Sunday, April 11, 2010
Are Messianic Movements Doomed to Failure?
The apocalyptic understanding of the Messiah would seem to guarantee that all messianic movements would, by definition, fail. If the point of a Messiah is to overturn the natural order of things and bring about the kingdom of God, any Messiah who comes and leaves the natural order of things intact is, by definition, a failed Messiah, if not a false Messiah. This argument is articulated by Harris Lenowitz in his book, The Jewish Messiahs: From the Galilee to Crown Heights. Lenowitz argues that messianic movements are by definition doomed because they cannot fulfill the supernatural claims upon which they are built:
Despite the variety of details in the messiah's lives and circumstances, one concludes, after reading all the accounts of them in succession, that they possess at least one feature in common: the messiah's failure to achieve his stated promises; from the beginning of every account, disaster is present and only awaiting its turn to appear. … No messiah succeeds in leading his followers and the world to a harmonious existence – not on the political level, where independence and autonomy inside or outside Israel is not regained by the Jews; and certainly not on the cosmic plain, where disease, violence, and death endure as principal features of the human universe. No messiah is able to soften these perdurable actualities. The messiahs, during their lives, and the followers, after their leader's death, must push the successful fulfillment of their programs forward into the future in order to maintain themselves as microsocieties in the present, but their efforts merely inflect the unavoidable death of the messiah and the eventual collapse of his movement, leaving rationalizations on the ruins of the unattainable hopes they have raised.
This view of Messianism has come under heavy fire. For example, Marc Saperstein, in his review of Jewish Messiahs, commented that:
Using the tools of the anthropologist, he [Lenowitz] presents the messianic movement as a Sisyphean ritual, in which all the protagonists know from the outset how the drama will end. … History, for the participants if not always for the historians, is very different from Greek tragedy. The analysis of behavior, knowledge, and motivation from the perspective of what occurs at a later date is (to use Michael Bernstein's felicitous term) illegitimate "backshadowing." It is hard to imagine that the protagonists of a messianic movement genuinely believe that they are following a script with a tragic ending. For them there is an alternative script in which the ending is luminous.
I propose here that this is another example where political messianism becomes useful. As long as messianism is tied to the supernatural then, yes, the success or failure of the movement can be judged solely on the basis of whether the natural order in both politics and the physical order have been overthrown. This, of course means, that every messianic movement in history, whether Jewish, Christian or Muslim, has failed. Thus messianism becomes a study in failure. The study of Islamic Mahdism, in this sense, is useful in that it give us a model of successful messianic movements that were apocalyptic. These movements simply shed their apocalyptic elements as they gained political power. If this process could work within Islam then in theory at least it could have worked for Judaism. Ultimately while messianic movements may be born out of Apocalypticism, they are not bound by them. They can transcend their apocalyptic origins and enter the political realm.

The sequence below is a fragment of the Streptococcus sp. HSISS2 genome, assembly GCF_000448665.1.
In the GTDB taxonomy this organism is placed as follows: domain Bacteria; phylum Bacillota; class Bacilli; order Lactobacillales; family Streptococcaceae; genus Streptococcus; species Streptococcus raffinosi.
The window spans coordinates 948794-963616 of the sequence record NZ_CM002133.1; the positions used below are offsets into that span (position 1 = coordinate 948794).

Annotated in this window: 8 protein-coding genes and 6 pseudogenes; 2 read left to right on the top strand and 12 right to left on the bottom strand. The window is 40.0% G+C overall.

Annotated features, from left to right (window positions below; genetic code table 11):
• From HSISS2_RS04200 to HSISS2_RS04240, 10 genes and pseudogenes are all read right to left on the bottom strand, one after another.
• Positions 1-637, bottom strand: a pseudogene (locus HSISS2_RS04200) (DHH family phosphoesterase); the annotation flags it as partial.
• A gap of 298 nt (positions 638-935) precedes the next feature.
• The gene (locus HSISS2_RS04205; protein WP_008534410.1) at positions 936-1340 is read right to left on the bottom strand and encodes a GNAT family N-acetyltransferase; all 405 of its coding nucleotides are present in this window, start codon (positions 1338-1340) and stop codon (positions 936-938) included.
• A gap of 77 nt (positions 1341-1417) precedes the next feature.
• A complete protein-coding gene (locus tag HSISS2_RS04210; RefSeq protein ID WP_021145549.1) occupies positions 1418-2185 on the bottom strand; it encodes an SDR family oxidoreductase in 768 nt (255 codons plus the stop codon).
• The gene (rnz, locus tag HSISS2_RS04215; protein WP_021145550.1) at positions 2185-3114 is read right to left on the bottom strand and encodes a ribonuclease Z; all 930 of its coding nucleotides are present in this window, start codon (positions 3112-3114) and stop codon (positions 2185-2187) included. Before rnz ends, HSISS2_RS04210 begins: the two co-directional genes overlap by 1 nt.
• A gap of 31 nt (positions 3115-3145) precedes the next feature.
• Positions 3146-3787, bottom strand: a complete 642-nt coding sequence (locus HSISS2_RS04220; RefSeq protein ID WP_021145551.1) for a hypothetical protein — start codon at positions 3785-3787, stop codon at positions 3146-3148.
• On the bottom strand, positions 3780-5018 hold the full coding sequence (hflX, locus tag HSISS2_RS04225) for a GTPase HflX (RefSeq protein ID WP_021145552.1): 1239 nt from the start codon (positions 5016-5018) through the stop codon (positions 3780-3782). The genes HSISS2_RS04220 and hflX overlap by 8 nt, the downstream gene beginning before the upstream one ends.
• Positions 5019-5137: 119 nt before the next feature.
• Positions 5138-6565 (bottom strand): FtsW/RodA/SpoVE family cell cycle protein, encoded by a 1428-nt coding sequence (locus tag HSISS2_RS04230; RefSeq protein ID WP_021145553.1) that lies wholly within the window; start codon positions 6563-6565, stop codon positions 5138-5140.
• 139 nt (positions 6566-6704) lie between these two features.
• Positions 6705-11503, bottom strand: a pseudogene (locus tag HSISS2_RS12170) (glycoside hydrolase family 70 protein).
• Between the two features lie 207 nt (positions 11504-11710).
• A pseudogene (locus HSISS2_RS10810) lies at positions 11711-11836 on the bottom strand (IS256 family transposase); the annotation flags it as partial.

This allows us to look back at Jewish messianism as something other than a set up for failure. We may know the end of the story, that things will end in failure, but as long as there could have been a rationally plausible for any messianic movement to succeed then, as historians, we are required to put our knowledge of the end to one side and see the movement as those living in the moment would have seen it, with the possibility of success. Could Abu Isa and David Alroy have successfully led revolts and gained at least semi-autonomous Jewish States in northern Persia? Could David Reubeni, with the help of Shlomo Molcho, have continued the pretense of negotiating on behalf of a Jewish kingdom in the East long enough for Reubeni to have established himself as ruler of the Jews, making himself a force that no European power, not even Charles V, could simply ignore? Might the Ottoman Sultan have chosen to appoint Sabbatai Sevi as king of the Jews in a subject kingdom of Palestine, setting off a mass emigration of Western European Jews, bringing their technical skills to the new Sabbatian State? Would Jacob Frank have been able to carve at his niche in the political chaos of Poland and the religious chaos of the Jewish community to form his own power base? In many respects, barring more than a decade in prison, Frank actually did this and must therefore be viewed as a success.